Lower Providence USPSA Shooting – Stage 6

USPSA at Lower Providence - May 2012 - Stage 6

Words cannot express how beautiful the weather was when I stepped out onto my porch. The sun was shining, the sky was clear and blue, birds were singing. The air was just cool enough that while wearing shorts and a t-shirt, you could engage in moderate activity without breaking into a sweat.

Some forty miles south-east, things were very different. I pulled into the Lower Providence Rod and Gun Club Parking lot to find grey skies and random rain dropps falling. Everything was wet and the air was much cooler, making me regret wearing shorts and a t-shirt.

After registration and squadding, I found myself on a sloppy Stage 6. Before looking over the Written Stage Briefing, I was happy to see three shooting boxes. I automatically assumed that we would be running the stage in three separate strings to avoid the mud. I was wrong.

The Plan:

This stage was my first experience moving targets that were set into motion directly by the shooter. A spring was held under tension, iside of a floor plate, that when stepped on released the spring. The spring would then yank on a cable and activate a moving target. In this case, that moving target was an out and back (visible for one swing, then disappears).

My plan of attack was to use the activator last, and when I did so, tap it with my foot instead of standing on it. To start the stage, I would draw my gun and begin engaging targets from right to left. First a pair of steel pepper poppers, then a pair of USPSA Metric Targets (paper). I would engage the moving target last, a USPSA Metric Target on an out and back setup.

Once the first array was engaged, I would reload while moving to the next shooting box. Once in the box, I would engage targets in the same sequence. Fist I would shoot a USPSA Metric Target, then a steel pepper popper which activated a swinger. Due to the speed at which the swinger was moving, I would only take one shot on it as I continued to sweep from right to left. I would engage another steel pepper popper, another paper target, then transition back to the swinger.

With the second array completed, I would reload on the move and get into position in the last shooting box. In the same right to left fashion, I would first engage a pair of paper targets, transition to a pair of poppers, then step on the activator to release another out and back.

The Execution:

I have a really bad habit of starting off my shooting day in a slow and lethargic manner. I don’t know if it is a matter of needing to ‘warm up’, but whatever the case I never feel like I have a solid start to any match. This stage was no different.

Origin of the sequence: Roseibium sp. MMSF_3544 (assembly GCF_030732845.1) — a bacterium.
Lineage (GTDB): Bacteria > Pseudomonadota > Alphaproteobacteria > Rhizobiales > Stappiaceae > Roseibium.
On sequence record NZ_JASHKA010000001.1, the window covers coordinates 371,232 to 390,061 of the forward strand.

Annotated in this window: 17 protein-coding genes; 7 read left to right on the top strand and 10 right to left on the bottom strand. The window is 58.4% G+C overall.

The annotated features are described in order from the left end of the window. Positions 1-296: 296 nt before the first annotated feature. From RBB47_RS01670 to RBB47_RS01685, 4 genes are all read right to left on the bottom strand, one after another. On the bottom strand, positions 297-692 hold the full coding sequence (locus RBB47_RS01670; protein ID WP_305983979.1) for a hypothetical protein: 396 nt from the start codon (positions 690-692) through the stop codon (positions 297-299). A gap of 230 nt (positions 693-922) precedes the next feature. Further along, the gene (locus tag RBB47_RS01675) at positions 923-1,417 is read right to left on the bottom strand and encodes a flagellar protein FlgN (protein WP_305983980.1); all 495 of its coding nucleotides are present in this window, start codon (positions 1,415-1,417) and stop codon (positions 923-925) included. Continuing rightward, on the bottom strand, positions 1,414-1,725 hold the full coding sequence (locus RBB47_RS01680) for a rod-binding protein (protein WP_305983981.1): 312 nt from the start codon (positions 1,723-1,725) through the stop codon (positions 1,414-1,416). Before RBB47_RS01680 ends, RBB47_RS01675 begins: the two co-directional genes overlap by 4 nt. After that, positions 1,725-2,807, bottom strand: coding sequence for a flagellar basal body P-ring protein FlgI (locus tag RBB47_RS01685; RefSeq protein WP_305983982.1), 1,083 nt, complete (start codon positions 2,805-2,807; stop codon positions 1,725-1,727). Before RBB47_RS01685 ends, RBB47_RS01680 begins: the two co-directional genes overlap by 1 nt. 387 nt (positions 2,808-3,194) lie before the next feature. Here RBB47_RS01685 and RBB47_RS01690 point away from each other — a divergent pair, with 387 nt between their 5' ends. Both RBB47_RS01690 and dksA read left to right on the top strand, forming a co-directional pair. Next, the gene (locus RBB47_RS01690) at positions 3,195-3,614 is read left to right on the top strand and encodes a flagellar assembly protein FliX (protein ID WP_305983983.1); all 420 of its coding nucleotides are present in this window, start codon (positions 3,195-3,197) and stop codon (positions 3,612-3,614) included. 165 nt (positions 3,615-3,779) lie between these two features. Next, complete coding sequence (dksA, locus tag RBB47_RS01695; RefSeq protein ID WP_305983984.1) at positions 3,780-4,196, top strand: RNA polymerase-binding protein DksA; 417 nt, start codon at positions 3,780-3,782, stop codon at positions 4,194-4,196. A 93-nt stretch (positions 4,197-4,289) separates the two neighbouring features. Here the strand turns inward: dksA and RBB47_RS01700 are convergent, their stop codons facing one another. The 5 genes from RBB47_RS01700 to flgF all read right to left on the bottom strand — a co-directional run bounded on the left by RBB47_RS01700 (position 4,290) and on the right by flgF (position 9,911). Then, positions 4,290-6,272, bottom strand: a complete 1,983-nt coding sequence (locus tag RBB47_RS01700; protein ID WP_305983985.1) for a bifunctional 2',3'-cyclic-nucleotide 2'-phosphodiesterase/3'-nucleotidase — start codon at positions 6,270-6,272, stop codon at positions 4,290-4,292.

After the buzzer I drew my gun and missed my first shot on steel. My second shot hit the mark and one piece of steel went down. I transitioned to the second piece of steel and did the same thing, first shot missed but the second hit the mark. In a foolish attempt to make up time, I shot the first paper target faster than I could see the sights. When I realized what was happening, I slowed down and shot the remainder of the targets in a more manageable pace.

I moved from one shooting box to the other taking very cautious steps as to not fall in the mud. When I stepped into the second shooting box, I pressed the gun out while standing in a bladed sort of stance, as if I were going to shoot on the move. I didn’t shoot on the move, I just stood there, body twisted, firing away. On the bright side, all of my shots felt good up until I got to the swinger, where I fired four rounds, total, as insurance. I burned up a lot of time doing that and later I found out it was wasted time. I had 3 A’s and 1 C on that target.

I moved to the last array in the same cautious manner, slowing to a crawl as I made the last few steps to the box. Once again, although not as bad, I began firing with my body twisted. All of my shots felt pretty good but I took a third shot on the out and back as insurance.

In hindsight, I should have taken the out and backs first, stepping up on the platform to get me a tiny bit closer to each target. If I were to use one word to describe my performance on this stage, it would be sloppy.

The Results

When the dust settled, or perhaps I should say when the mud dried, I managed to pull out an 8th place finish on this stage, which is a surprise considering how poorly I felt I shot it. I had 13 A’s, 1 B, 7 C’s, 2 D’s, and 1 M, earning me 81 out of a possible 120 points. My point percentage was an abysmal 68%, which is well below my target of 90% or better. My time was 25.58 seconds and my Hit Factor was 3.1665.

My saving grace appears to be penalties. Many shooters in production division walked away with two to three misses, taking a -20 to -30 hit on their scores. My time, although it looks bad, seems to be about par for the course.

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